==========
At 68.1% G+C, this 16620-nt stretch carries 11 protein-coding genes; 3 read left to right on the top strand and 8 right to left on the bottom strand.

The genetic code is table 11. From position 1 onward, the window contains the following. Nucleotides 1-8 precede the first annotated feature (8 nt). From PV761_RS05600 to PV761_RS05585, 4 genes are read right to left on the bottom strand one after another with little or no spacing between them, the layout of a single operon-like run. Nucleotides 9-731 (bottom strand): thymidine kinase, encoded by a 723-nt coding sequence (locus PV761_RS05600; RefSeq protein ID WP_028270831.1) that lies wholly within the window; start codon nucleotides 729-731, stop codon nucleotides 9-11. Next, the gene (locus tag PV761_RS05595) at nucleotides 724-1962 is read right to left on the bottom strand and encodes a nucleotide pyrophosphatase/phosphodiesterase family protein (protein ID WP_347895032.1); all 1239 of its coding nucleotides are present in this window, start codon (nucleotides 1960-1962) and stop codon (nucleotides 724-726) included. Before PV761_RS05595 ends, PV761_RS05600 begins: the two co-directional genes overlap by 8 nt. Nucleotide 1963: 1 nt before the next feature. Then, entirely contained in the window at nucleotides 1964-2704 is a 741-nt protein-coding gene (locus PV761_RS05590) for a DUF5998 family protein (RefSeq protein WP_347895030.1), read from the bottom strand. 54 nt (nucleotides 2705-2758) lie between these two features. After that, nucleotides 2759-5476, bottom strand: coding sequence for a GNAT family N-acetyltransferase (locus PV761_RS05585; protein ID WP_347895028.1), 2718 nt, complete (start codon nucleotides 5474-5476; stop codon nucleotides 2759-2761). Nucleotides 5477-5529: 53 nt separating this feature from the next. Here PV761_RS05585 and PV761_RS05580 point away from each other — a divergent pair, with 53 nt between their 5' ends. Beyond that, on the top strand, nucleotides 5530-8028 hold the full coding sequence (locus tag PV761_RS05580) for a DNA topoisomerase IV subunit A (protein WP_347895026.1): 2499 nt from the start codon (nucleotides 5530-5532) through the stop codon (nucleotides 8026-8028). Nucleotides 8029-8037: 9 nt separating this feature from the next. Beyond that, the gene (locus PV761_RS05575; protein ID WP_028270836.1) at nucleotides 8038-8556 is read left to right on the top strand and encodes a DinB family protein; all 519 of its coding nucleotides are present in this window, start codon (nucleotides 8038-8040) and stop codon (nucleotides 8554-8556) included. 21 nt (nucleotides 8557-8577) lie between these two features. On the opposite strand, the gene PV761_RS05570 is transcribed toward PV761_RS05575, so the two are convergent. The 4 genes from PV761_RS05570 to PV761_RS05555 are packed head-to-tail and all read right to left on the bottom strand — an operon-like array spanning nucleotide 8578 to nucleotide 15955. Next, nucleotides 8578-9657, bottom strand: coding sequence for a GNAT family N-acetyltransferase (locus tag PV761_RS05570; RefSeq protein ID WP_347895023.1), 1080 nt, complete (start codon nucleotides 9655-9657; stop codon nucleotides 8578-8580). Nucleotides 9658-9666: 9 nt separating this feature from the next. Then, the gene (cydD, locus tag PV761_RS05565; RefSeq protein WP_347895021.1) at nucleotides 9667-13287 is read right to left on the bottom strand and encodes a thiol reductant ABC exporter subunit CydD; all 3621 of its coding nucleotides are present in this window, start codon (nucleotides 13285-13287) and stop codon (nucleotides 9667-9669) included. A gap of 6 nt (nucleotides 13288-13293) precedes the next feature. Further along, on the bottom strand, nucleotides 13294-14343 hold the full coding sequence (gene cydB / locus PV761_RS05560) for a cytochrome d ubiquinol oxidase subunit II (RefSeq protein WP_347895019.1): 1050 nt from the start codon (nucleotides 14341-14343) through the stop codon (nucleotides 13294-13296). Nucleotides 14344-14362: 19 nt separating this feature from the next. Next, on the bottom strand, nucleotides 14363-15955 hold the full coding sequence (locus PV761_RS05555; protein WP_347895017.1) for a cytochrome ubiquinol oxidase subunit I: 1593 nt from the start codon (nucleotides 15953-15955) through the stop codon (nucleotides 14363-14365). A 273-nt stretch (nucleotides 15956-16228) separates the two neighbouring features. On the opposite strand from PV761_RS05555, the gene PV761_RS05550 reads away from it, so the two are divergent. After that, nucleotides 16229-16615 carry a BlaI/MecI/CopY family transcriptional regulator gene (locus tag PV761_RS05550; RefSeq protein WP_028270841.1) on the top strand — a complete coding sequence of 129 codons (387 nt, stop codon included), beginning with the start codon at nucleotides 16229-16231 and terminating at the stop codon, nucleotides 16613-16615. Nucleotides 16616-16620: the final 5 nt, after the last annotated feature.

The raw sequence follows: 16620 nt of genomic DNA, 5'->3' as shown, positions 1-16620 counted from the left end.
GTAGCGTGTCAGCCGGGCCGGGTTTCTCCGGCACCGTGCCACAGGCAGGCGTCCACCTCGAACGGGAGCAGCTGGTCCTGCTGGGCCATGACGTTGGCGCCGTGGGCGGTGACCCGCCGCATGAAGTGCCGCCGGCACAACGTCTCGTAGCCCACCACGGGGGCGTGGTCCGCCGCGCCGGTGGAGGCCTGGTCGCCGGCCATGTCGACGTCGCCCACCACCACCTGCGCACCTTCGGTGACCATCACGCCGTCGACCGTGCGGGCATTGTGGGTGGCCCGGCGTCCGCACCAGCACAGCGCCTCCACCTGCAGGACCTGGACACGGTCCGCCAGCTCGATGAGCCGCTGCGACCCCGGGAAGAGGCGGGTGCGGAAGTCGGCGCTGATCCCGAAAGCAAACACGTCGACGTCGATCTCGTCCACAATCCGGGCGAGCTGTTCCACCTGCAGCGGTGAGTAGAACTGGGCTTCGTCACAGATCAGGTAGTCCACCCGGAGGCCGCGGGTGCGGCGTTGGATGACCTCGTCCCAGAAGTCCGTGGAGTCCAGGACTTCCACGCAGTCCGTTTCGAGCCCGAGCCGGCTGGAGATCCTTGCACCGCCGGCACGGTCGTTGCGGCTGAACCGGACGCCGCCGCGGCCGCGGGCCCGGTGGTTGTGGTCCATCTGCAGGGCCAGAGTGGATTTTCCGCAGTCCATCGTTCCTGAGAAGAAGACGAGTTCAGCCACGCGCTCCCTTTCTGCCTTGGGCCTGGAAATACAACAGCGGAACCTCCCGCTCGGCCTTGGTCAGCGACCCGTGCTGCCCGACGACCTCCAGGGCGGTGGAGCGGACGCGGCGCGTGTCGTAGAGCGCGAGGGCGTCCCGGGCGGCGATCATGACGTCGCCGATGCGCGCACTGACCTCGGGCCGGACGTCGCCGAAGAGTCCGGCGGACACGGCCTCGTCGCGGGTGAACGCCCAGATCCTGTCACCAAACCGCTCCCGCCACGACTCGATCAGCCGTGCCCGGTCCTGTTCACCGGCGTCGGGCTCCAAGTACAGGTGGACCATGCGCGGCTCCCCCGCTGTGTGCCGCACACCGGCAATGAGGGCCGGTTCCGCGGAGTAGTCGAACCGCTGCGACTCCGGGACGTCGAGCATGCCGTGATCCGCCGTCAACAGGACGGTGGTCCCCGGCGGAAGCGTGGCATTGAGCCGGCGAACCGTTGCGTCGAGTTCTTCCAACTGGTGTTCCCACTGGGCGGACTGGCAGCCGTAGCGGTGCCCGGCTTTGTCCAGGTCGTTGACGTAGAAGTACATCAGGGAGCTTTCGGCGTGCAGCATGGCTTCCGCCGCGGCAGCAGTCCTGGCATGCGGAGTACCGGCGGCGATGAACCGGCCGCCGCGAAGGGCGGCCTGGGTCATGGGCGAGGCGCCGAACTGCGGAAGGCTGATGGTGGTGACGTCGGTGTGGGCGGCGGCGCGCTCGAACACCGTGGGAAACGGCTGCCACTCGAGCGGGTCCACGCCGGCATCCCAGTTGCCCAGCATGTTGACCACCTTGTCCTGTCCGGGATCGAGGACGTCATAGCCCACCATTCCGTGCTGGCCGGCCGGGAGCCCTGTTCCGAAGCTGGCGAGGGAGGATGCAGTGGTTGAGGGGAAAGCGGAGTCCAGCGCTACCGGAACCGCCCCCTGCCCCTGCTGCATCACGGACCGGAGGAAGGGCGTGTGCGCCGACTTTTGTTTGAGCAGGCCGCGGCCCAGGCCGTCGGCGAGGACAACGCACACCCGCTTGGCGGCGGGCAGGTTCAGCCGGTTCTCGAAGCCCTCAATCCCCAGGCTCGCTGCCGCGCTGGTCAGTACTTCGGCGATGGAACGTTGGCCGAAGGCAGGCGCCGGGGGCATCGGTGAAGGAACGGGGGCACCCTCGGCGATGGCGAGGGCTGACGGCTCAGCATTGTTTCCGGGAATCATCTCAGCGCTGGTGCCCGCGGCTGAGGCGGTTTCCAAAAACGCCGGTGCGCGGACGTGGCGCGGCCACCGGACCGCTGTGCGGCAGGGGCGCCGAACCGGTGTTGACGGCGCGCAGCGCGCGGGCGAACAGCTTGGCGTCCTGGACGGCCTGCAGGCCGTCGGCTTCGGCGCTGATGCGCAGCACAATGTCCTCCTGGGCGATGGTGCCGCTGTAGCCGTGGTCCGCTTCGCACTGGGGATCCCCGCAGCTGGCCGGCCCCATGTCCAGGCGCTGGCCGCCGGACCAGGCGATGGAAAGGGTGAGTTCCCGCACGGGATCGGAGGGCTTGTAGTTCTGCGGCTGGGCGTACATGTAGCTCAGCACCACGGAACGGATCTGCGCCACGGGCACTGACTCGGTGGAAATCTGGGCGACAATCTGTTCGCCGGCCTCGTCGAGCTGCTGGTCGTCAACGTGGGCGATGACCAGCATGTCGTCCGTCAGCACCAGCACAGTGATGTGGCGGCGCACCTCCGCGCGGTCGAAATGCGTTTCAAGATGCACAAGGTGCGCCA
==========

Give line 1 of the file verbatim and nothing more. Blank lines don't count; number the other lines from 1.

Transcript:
At 68.1% G+C, this 16620-nt stretch carries 11 protein-coding genes; 3 read left to right on the top strand and 8 right to left on the bottom strand.